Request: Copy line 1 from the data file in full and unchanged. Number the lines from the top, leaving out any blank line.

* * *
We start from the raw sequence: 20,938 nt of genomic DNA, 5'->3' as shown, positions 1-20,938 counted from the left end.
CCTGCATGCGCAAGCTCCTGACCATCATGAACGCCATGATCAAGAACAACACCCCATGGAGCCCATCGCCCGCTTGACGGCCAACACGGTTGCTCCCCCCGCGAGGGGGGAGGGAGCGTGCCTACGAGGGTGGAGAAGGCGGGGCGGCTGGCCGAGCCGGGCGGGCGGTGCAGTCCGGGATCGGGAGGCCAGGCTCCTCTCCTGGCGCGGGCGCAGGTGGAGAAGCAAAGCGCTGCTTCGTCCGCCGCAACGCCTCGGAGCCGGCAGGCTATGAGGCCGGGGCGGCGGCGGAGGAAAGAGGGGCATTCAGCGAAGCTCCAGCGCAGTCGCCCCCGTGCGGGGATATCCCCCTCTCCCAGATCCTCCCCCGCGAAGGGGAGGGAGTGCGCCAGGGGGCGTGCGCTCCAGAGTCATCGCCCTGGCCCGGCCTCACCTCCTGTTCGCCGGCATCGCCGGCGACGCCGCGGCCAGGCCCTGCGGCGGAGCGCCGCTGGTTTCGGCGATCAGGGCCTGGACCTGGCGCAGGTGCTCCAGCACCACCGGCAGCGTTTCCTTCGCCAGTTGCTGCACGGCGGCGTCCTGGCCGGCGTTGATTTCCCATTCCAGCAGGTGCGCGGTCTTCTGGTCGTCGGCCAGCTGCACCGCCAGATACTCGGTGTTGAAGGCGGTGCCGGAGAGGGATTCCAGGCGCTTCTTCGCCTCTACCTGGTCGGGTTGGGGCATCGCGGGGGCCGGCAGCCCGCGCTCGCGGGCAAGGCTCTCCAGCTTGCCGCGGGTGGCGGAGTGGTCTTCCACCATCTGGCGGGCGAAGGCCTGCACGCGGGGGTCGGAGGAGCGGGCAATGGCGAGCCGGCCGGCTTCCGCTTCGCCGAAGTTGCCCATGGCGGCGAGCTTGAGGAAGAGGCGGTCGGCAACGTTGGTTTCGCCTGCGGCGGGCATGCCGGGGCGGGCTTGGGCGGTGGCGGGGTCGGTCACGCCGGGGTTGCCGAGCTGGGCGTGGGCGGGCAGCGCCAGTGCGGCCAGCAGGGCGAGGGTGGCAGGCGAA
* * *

We start from the raw sequence: 20,938 nt of genomic DNA, 5'->3' as shown, positions 1-20,938 counted from the left end.